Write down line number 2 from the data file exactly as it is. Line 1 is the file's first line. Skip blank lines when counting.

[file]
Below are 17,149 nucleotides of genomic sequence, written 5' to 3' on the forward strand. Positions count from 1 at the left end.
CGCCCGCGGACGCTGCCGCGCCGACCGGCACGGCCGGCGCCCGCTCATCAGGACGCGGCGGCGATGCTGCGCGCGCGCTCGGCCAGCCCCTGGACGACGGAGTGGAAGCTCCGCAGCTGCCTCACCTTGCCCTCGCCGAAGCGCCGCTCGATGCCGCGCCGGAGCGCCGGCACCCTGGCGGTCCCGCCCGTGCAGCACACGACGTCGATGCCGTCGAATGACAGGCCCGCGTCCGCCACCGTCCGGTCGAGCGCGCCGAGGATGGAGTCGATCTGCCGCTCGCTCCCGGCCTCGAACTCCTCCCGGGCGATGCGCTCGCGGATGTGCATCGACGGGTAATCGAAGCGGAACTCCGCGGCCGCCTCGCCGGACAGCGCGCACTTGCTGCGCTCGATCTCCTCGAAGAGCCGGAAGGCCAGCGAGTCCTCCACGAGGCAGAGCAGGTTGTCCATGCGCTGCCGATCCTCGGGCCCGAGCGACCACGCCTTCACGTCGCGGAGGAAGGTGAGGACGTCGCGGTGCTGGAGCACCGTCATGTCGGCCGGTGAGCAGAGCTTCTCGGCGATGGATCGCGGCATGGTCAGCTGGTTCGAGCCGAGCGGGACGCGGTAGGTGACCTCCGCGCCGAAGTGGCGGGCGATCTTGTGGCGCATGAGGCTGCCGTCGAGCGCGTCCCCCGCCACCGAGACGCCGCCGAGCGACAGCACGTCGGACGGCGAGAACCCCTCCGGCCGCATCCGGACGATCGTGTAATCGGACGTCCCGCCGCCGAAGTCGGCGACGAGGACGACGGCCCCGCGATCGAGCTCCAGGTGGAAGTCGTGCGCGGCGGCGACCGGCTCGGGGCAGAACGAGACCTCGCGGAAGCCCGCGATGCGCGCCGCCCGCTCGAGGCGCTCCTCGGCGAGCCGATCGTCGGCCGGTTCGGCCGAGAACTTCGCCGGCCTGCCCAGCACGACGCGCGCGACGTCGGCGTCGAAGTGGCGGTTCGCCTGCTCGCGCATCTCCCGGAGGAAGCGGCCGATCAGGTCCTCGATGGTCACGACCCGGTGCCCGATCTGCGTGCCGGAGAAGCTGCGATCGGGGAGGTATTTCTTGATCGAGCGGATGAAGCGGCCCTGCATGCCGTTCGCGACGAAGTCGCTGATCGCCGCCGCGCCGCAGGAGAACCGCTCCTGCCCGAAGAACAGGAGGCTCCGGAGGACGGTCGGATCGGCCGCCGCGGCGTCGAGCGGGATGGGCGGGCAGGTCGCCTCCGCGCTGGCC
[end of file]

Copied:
CGCCCGCGGACGCTGCCGCGCCGACCGGCACGGCCGGCGCCCGCTCATCAGGACGCGGCGGCGATGCTGCGCGCGCGCTCGGCCAGCCCCTGGACGACGGAGTGGAAGCTCCGCAGCTGCCTCACCTTGCCCTCGCCGAAGCGCCGCTCGATGCCGCGCCGGAGCGCCGGCACCCTGGCGGTCCCGCCCGTGCAGCACACGACGTCGATGCCGTCGAATGACAGGCCCGCGTCCGCCACCGTCCGGTCGAGCGCGCCGAGGATGGAGTCGATCTGCCGCTCGCTCCCGGCCTCGAACTCCTCCCGGGCGATGCGCTCGCGGATGTGCATCGACGGGTAATCGAAGCGGAACTCCGCGGCCGCCTCGCCGGACAGCGCGCACTTGCTGCGCTCGATCTCCTCGAAGAGCCGGAAGGCCAGCGAGTCCTCCACGAGGCAGAGCAGGTTGTCCATGCGCTGCCGATCCTCGGGCCCGAGCGACCACGCCTTCACGTCGCGGAGGAAGGTGAGGACGTCGCGGTGCTGGAGCACCGTCATGTCGGCCGGTGAGCAGAGCTTCTCGGCGATGGATCGCGGCATGGTCAGCTGGTTCGAGCCGAGCGGGACGCGGTAGGTGACCTCCGCGCCGAAGTGGCGGGCGATCTTGTGGCGCATGAGGCTGCCGTCGAGCGCGTCCCCCGCCACCGAGACGCCGCCGAGCGACAGCACGTCGGACGGCGAGAACCCCTCCGGCCGCATCCGGACGATCGTGTAATCGGACGTCCCGCCGCCGAAGTCGGCGACGAGGACGACGGCCCCGCGATCGAGCTCCAGGTGGAAGTCGTGCGCGGCGGCGACCGGCTCGGGGCAGAACGAGACCTCGCGGAAGCCCGCGATGCGCGCCGCCCGCTCGAGGCGCTCCTCGGCGAGCCGATCGTCGGCCGGTTCGGCCGAGAACTTCGCCGGCCTGCCCAGCACGACGCGCGCGACGTCGGCGTCGAAGTGGCGGTTCGCCTGCTCGCGCATCTCCCGGAGGAAGCGGCCGATCAGGTCCTCGATGGTCACGACCCGGTGCCCGATCTGCGTGCCGGAGAAGCTGCGATCGGGGAGGTATTTCTTGATCGAGCGGATGAAGCGGCCCTGCATGCCGTTCGCGACGAAGTCGCTGATCGCCGCCGCGCCGCAGGAGAACCGCTCCTGCCCGAAGAACAGGAGGCTCCGGAGGACGGTCGGATCGGCCGCCGCGGCGTCGAGCGGGATGGGCGGGCAGGTCGCCTCCGCGCTGGCC